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I am starting to learn DBSCAN for clustering but the interpretation part of it seems to be tricky to understand.

dataset = np.vstack((quotient_times, quotient)).T

scaler = StandardScaler()
dataset = scaler.fit_transform(dataset)

db_scan = DBSCAN(eps=0.6, min_samples=1)
db_scan.fit(dataset)

colors = [int(i % 23) for i in db_scan.labels_]

plt.figure();
plt.title(fname)
plt.xlabel("time")
plt.ylabel("quotient")
plt.scatter(dataset[:, 0], dataset[:, 1], c=colors)
plt.legend()
plt.show()

This produces the following plot.

enter image description here

When i print the values of db_scan.labels_, I am getting

array([0, 0, 1, 0, 0, 0, 1, 1, 0, 1, 1, 0, 1, 1, 0, 1, 1, 1, 1, 1])

I was expective my y-axis values from 0-1 and x-axis values from 1-7. Why do I have the negative scales both on the x-axis and y-axis? and how do we interpret these values and the plot?

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The output from db_scan.labels_ is the assigned cluster value for each of the points that you provide as input to the algorithm.

You provided 20 points, so there are 20 labels. As explained in the relevant documentation, you will see:

labels_ : array, shape = [n_samples] Cluster labels for each point in the dataset given to fit(). Noisy samples are given the label -1.

So each of your points was assigned to one of two clusters, and there were no points marked as noise (receiving a value of -1).


Interpreting the clusters

Your plot shows the original data, plotted on the axes using the original values; only the colour encodes the cluster to which each point was assigned.

As with many clustering algorithms, DBSCAN measures the distance between points in some n-dimensional space. It uses parameters you provide to decide if points belong to the same group, based on their distance from one another.

Why do I have the negative scales both on the x-axis and y-axis?

The distance metrics used do not really care about the sign of the points (where they lie on an axis), simply the distances. In the case of DBSCAN, it is the Euclidean distance. There are other distances that you can pass to the metric parameter of the DBSCAN algorithm; here is the valid list.

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Don't blindly copy code from the internet.

You copied code that scales data. Hence, the axis changed. But that wasn't DBSCAN, but that was you invoking StandardScaler.

It is important that you understand what you are doing... You have a time axis and a value axis. These are completely different, and computing Euclidean distance does not make any sense...

What you probably wanted to do with such data is GDBSCAN instead. For Generalized DBSCAN you would define two epsilon thresholds:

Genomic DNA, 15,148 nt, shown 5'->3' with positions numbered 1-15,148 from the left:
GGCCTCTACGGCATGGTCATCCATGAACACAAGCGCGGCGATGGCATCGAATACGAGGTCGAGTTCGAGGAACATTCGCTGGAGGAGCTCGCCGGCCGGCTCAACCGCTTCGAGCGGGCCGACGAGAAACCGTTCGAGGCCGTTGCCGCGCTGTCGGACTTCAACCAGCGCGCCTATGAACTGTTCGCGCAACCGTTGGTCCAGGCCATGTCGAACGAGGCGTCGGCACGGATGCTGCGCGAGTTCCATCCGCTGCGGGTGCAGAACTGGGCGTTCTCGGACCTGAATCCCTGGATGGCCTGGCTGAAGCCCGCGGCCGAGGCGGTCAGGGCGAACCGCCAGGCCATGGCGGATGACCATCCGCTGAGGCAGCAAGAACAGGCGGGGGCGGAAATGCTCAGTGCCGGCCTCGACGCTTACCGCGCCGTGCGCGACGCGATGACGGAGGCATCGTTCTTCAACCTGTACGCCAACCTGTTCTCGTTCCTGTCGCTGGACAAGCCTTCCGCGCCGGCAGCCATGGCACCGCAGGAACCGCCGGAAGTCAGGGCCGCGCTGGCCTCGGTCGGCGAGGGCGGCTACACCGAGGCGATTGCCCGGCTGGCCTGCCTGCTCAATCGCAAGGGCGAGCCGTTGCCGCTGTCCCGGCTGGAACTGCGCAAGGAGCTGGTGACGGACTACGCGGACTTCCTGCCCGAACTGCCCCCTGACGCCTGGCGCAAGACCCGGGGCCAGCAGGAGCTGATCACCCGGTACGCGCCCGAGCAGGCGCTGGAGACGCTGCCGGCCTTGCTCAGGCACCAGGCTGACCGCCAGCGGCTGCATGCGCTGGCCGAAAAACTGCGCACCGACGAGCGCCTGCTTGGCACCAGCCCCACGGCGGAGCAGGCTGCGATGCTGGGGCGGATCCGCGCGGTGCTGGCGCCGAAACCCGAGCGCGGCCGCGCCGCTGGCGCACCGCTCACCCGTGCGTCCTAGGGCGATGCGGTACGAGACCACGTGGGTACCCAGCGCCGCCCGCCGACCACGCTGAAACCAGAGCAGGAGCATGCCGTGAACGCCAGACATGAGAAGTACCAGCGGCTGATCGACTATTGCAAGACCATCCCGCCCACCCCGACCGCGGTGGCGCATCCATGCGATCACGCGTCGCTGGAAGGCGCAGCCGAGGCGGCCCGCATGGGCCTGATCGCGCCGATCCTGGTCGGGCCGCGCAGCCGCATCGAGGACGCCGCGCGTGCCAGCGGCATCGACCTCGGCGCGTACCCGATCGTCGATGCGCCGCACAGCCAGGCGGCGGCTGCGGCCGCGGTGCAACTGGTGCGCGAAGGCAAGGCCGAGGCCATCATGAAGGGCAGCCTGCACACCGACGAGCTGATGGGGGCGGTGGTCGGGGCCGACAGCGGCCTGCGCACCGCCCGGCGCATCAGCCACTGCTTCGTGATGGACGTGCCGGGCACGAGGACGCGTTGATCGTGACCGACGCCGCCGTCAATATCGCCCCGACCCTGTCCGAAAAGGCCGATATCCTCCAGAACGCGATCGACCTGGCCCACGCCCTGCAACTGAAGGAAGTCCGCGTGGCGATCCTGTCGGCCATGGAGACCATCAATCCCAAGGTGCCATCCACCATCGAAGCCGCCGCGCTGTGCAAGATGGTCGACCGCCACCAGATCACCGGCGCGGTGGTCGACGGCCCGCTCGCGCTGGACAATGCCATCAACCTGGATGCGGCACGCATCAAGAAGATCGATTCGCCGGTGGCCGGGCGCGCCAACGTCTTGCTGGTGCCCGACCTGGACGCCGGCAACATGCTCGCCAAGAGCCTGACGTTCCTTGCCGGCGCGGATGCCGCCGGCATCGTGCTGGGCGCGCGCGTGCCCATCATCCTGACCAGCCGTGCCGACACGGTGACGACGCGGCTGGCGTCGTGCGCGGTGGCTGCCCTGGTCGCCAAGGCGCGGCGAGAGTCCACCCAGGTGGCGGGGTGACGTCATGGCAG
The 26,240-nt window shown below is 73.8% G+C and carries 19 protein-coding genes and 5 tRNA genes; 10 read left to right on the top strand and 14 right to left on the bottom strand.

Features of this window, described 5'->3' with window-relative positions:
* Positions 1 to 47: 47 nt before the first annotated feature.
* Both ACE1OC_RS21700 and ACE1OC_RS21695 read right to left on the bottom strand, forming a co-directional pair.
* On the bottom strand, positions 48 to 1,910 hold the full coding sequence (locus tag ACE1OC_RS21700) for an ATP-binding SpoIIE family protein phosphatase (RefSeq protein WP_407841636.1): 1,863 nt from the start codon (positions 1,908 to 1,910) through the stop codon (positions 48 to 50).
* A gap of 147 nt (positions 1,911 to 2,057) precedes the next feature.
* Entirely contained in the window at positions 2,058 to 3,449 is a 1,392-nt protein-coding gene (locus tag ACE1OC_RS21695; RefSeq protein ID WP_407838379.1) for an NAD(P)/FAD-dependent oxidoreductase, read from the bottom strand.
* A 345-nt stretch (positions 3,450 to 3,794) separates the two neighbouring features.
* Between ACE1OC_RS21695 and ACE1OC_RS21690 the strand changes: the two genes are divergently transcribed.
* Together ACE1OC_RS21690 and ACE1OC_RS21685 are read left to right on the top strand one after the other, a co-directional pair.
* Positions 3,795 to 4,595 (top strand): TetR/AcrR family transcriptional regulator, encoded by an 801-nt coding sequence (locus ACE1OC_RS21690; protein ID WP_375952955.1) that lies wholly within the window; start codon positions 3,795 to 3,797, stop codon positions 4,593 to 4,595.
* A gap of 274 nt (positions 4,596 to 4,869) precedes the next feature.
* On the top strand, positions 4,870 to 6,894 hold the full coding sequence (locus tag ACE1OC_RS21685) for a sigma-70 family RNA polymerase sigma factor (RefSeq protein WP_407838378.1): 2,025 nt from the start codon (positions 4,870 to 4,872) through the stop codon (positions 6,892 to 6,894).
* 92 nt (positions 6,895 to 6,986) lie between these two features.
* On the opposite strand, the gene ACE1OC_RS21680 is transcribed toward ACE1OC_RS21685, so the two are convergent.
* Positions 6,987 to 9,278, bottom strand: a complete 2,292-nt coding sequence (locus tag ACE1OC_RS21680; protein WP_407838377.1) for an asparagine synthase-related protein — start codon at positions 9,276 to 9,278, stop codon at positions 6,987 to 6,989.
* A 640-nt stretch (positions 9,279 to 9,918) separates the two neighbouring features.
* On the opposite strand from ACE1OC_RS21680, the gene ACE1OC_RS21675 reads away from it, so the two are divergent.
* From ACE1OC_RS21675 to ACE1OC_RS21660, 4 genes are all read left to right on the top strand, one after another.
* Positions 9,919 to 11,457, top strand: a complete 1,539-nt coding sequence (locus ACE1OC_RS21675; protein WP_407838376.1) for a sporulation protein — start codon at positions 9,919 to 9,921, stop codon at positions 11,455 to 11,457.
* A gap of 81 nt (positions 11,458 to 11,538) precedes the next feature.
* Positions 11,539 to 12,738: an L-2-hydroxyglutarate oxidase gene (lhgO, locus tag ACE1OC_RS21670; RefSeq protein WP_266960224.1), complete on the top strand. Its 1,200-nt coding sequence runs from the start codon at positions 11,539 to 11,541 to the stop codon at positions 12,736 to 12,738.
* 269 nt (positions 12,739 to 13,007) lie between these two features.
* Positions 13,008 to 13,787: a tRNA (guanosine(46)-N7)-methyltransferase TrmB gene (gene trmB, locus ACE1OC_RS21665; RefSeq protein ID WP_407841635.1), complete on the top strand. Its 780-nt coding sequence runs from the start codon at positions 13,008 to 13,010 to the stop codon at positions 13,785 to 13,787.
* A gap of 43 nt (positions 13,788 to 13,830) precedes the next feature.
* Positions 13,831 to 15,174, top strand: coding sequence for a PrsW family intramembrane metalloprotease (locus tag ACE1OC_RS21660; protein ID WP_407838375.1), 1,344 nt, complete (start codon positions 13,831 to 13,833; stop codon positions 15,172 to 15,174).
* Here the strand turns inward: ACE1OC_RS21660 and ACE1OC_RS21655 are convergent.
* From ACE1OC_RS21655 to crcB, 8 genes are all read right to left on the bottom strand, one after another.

1. One threshold for time: how many time steps apart is still the same cluster?
  2. One threshold for values: what difference in values is still the same cluster?
  3. min_samples should always be at least 3, or you are not doing DBSCAN, but Single-Link clustering.

Then run GDBSCAN on that.

Since sklearn does not have GDBSCAN, you can emulate this here by scaling and maximum norm, but that is a bit hackish.

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  • $\begingroup$ you are right but there is no module gdbscan with the python library $\endgroup$ – Brown Feb 24 '19 at 12:41
  • $\begingroup$ I don t think k-means is a good choice for such data, because of its sensitivity to outliers. As for your question, don't expect computers to guess. If you want to plot x and y, tell it to plot x and y. The error exactly tells you what parameter is wrong... $\endgroup$ – Has QUIT--Anony-Mousse Feb 24 '19 at 17:48
  • $\begingroup$ OK thank you but why do you have to downvote the question then? I don't think that is fair. There is nothing wrong with being a beginner and that's how you learn new things. $\endgroup$ – Brown Feb 24 '19 at 18:06
  • $\begingroup$ I just asked you for help if you don't think my question is not good enough, you just ignore it. Otherwise, I don't think being harsh and downvoting the question is fair at all. Nobody is born stupid and it is a matter of time and learning things through time. Thanks! $\endgroup$ – Brown Feb 24 '19 at 18:12
  • $\begingroup$ Downvoting means "the question is not likely to help future visitors". This is nothing against you personally. It's just that the documentation of sklearn is fairly detailed, and the answer is there already, so the question is not too useful for others. $\endgroup$ – Has QUIT--Anony-Mousse Feb 24 '19 at 22:07

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